In essence it’s not a love story but Deepika Padukone’s feverish luminosity, one uses that word frequently (and fittingly) in her context, insists it be perceived as one. Like a friend said, this is not acting. This is not how we’ve known it to be in Hindi cinema. Indeed, DP is spectacularly pure as Tara, the die-hard romantic.
Any other actor would’ve been outclassed in the presence of her overwhelming grace but that’s the thing. Ranbir is not any other actor. His monologue towards the end reminded me of a diary I wrote more than a decade back. RK Jr’s played many varieties of Peter Pan but this one in denial has got to be my favourite.
I watched Masaan long after the hullaballoo had quietened down but I’d be lying if I said I didn’t have any reservations. Not all films that do well in the festival circuit turn out to be as persuasive as they’re marketed.
To cut a long story short, Masaan is not a gob of pretentious, overrated ode to world cinema. It’s a confidently made feature by director Neeraj Ghaywan, where the convergence of two parallel stories is momentous but not as significant as the journey it undertakes to get there.
Of these two lyrical Benares tales, one is defined by Richa Chaddha’s quiet melancholy while seeking outlets for closure; the other breaks caste-barriers to engage in a tender, poetry-laced romance around Vicky Kaushal and Shweta Tripathi. So-called period films don’t transport into their worlds as the freshness of this first love high on QSQT’s breezy melody Gazab Ka Hai Din.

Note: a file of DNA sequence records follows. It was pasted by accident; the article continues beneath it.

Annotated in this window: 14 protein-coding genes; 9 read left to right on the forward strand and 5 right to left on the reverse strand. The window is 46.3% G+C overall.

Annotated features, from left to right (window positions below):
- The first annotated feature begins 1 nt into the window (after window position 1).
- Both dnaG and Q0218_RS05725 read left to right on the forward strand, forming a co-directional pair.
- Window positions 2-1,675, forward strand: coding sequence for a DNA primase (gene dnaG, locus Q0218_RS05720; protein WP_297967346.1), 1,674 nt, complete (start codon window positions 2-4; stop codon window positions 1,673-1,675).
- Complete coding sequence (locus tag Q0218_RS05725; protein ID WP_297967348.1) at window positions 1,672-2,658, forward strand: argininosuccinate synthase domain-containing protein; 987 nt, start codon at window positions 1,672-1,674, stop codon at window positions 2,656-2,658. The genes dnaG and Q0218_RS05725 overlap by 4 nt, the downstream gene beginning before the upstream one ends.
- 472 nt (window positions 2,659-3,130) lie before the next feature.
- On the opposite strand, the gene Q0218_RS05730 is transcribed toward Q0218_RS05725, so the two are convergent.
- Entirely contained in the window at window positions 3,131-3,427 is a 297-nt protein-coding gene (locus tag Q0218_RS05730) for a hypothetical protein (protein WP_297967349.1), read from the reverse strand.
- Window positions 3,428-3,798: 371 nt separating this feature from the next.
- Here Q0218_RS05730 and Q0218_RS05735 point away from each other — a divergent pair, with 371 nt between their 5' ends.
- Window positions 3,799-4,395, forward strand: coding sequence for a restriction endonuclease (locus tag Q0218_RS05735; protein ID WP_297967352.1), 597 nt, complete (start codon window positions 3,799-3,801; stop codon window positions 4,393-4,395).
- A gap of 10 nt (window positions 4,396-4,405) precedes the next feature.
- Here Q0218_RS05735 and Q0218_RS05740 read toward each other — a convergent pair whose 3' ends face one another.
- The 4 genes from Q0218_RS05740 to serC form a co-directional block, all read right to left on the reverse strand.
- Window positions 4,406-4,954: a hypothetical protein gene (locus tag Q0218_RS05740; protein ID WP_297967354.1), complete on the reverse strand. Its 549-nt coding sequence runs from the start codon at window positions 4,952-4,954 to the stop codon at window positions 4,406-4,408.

Tanu Weds Manu Returns
I had a ball watching her incorrigible antics in Tanu Weds Manu Returns. If they ever decided to make another Dabangg starring a woman as Chulbul Pandey, I’d pick Kangana Ranaut without batting an eyelid. Especially in her Datto avatar.
The other ace in TWMR is of course, Deepik Dobriyal. Fake heart attack was never this side-splitting.
More often than not, sequels feel like a forced attempt to cash-in on the original’s success but TWMR never feels like a project made for the heck of it. It’s actually far more realized in its irreverence and ridicule for the mercurial nature of marriage as well as it its madcap characters; judge them for all they care.
All right so, technically, it’s not a Hindi film. But, hey, I saw a dubbed version and I loved it immensely. More importantly, there’s no way I will not have it on my favourite films list.
The year is about to end and we still don’t have the faintest idea why Katappa killed Bahubali. At a time when trends come and go like changing menus on a blackboard, this question (to be revealed in a second movie) still holds weight and curiosity.